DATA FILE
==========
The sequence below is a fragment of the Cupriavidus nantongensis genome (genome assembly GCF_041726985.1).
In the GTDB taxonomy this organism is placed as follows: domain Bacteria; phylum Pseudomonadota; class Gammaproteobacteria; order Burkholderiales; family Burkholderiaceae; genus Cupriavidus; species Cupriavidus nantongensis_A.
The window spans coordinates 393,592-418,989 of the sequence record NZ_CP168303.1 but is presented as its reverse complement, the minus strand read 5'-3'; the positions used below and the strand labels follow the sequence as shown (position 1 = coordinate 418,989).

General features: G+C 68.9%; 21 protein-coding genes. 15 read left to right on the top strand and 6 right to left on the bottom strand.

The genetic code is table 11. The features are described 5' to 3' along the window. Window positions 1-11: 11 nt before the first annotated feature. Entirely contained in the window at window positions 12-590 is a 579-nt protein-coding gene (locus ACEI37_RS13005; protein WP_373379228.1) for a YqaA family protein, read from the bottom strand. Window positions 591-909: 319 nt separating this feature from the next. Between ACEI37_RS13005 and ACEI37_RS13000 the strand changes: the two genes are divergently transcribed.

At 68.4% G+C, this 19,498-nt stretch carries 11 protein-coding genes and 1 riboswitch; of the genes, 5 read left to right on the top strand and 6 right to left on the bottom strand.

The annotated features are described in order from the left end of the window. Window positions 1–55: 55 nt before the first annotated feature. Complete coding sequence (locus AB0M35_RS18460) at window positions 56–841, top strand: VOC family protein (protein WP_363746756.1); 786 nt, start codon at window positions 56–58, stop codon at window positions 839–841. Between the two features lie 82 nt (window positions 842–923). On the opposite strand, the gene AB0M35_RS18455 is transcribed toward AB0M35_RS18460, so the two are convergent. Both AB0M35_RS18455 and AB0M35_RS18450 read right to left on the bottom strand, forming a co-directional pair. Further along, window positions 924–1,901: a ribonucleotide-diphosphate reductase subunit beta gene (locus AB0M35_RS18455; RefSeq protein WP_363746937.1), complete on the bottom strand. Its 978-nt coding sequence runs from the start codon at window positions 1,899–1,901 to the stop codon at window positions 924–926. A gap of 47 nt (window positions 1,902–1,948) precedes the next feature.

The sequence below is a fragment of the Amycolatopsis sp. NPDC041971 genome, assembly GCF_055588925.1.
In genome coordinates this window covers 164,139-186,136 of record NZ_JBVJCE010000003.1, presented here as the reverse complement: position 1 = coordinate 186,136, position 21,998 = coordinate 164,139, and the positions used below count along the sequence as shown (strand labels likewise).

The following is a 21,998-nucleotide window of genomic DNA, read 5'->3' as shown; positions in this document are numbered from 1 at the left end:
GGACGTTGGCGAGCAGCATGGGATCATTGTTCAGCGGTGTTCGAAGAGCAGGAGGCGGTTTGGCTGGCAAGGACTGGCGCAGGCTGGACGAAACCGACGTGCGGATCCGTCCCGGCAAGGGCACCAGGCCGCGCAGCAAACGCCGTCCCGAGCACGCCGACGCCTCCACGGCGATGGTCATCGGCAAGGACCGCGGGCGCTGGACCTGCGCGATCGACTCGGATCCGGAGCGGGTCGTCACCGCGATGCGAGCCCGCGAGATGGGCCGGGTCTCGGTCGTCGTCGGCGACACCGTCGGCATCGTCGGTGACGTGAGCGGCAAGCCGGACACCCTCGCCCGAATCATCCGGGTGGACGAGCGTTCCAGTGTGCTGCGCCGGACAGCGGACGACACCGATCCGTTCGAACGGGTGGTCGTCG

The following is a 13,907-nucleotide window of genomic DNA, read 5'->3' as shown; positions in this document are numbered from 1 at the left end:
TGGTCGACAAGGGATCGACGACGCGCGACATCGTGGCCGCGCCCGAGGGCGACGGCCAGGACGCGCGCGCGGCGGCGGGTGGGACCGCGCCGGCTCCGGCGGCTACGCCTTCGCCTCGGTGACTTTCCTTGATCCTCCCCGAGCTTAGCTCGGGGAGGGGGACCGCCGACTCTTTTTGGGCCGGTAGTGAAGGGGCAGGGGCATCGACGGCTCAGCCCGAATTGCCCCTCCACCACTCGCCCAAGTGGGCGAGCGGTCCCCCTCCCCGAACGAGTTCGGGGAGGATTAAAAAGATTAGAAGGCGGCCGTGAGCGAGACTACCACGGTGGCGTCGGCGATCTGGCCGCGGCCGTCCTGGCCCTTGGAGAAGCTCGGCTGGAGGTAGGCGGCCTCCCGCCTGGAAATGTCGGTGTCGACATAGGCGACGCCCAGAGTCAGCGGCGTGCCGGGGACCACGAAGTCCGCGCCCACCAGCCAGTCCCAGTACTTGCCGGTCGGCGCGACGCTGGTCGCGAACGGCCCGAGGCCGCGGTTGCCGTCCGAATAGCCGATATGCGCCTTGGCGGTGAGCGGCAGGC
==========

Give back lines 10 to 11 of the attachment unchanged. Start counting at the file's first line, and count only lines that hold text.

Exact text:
The following is a 21,998-nucleotide window of genomic DNA, read 5'->3' as shown; positions in this document are numbered from 1 at the left end:
GGACGTTGGCGAGCAGCATGGGATCATTGTTCAGCGGTGTTCGAAGAGCAGGAGGCGGTTTGGCTGGCAAGGACTGGCGCAGGCTGGACGAAACCGACGTGCGGATCCGTCCCGGCAAGGGCACCAGGCCGCGCAGCAAACGCCGTCCCGAGCACGCCGACGCCTCCACGGCGATGGTCATCGGCAAGGACCGCGGGCGCTGGACCTGCGCGATCGACTCGGATCCGGAGCGGGTCGTCACCGCGATGCGAGCCCGCGAGATGGGCCGGGTCTCGGTCGTCGTCGGCGACACCGTCGGCATCGTCGGTGACGTGAGCGGCAAGCCGGACACCCTCGCCCGAATCATCCGGGTGGACGAGCGTTCCAGTGTGCTGCGCCGGACAGCGGACGACACCGATCCGTTCGAACGGGTGGTCGTCG